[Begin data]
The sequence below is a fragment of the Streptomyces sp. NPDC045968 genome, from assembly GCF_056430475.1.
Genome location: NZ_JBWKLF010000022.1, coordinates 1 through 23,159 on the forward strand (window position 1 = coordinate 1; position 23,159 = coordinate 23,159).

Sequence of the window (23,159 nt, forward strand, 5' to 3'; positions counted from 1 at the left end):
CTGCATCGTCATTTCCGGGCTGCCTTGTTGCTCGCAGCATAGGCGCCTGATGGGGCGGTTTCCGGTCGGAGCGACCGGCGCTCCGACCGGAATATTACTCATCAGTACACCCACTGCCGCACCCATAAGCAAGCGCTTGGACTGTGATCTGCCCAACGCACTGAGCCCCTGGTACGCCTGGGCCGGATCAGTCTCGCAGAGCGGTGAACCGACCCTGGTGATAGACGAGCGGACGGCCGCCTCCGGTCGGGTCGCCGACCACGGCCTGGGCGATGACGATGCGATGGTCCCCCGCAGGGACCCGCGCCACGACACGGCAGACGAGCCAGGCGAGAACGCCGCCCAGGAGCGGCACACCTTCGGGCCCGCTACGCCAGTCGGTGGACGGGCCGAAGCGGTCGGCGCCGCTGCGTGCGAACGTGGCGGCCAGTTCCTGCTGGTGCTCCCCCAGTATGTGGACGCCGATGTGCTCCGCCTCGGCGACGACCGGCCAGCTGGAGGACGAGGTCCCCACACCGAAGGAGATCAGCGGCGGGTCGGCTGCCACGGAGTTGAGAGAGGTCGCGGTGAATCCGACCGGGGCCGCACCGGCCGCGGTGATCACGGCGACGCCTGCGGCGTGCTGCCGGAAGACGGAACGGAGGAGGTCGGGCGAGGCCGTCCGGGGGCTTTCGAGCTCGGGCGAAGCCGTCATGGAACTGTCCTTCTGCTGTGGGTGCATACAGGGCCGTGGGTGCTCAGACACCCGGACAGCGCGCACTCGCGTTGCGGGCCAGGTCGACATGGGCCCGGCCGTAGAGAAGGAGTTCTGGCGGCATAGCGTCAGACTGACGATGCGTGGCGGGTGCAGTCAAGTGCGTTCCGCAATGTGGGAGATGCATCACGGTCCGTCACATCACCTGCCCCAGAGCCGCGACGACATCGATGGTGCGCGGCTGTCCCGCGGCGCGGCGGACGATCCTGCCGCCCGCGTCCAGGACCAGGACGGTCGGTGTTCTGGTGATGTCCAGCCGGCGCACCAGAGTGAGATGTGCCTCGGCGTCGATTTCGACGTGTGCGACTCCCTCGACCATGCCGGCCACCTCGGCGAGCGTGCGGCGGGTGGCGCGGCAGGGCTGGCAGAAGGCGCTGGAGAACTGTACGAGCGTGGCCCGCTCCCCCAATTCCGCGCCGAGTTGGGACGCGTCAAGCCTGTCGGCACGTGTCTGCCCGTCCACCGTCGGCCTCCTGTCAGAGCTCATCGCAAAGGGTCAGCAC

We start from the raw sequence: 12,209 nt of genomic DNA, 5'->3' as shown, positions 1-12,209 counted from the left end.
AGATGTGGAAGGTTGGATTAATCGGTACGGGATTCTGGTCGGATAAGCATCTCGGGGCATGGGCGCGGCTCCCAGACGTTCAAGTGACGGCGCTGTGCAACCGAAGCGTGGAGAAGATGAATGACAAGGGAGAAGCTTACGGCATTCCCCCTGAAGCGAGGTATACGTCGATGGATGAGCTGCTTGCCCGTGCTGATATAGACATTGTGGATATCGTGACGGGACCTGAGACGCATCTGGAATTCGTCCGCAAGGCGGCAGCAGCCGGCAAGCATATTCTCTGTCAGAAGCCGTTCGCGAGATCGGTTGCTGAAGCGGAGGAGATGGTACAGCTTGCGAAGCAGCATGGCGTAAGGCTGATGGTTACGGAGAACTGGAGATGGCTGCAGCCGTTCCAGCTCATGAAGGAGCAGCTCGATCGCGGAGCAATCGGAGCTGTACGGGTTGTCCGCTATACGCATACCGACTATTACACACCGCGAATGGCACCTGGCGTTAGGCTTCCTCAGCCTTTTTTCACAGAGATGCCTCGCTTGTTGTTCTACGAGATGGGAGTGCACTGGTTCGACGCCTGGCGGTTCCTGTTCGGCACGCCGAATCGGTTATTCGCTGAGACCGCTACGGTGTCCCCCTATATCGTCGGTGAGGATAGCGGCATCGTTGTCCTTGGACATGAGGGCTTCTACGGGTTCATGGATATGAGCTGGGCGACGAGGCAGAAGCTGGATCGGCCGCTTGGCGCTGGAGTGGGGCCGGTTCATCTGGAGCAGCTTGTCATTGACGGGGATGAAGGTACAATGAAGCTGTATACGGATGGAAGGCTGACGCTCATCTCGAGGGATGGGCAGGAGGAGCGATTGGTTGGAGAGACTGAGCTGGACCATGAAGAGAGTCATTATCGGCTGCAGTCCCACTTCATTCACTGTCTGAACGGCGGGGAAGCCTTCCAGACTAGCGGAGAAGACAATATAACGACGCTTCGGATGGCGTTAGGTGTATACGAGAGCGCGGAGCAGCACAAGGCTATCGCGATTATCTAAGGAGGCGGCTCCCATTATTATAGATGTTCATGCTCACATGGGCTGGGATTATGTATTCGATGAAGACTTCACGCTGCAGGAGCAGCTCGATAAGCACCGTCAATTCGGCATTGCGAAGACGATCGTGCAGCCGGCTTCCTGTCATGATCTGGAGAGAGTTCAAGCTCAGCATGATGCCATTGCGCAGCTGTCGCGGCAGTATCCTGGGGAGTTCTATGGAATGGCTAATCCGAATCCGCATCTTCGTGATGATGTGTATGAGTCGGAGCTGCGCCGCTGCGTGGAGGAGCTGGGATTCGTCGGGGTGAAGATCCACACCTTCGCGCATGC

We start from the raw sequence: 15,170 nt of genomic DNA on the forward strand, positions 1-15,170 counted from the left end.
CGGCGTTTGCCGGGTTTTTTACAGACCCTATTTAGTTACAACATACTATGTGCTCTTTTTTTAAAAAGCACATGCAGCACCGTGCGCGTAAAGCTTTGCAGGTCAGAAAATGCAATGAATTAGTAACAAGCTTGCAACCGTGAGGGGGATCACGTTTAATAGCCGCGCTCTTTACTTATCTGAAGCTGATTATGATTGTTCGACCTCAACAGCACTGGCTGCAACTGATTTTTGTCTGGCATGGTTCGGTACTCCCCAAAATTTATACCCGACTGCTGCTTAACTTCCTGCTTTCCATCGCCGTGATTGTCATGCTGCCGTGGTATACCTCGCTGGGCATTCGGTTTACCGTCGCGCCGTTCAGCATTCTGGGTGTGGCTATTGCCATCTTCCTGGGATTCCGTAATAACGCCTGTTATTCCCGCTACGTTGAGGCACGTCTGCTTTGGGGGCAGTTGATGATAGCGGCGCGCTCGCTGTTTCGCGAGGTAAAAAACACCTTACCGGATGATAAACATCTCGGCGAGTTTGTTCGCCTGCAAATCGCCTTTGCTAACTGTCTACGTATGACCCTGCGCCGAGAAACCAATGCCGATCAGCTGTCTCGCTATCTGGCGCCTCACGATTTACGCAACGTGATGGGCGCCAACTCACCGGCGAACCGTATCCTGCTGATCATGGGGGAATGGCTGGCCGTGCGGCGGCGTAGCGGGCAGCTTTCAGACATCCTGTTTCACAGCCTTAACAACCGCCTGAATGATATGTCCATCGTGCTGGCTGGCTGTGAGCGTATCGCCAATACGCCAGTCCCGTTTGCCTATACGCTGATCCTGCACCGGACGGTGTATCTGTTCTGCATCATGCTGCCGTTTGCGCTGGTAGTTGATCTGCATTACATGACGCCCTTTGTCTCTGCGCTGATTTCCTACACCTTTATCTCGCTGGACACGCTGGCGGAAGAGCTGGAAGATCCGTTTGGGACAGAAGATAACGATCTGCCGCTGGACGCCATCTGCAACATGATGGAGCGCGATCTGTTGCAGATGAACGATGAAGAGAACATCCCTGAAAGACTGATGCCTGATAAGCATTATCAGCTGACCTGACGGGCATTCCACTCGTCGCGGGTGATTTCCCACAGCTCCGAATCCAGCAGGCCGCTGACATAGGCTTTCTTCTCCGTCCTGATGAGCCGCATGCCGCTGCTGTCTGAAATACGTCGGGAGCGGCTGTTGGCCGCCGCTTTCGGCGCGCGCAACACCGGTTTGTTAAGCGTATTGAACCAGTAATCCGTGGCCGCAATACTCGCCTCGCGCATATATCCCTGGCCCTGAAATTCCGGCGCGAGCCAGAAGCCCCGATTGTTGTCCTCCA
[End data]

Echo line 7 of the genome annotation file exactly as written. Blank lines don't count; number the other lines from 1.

We start from the raw sequence: 15,170 nt of genomic DNA on the forward strand, positions 1-15,170 counted from the left end.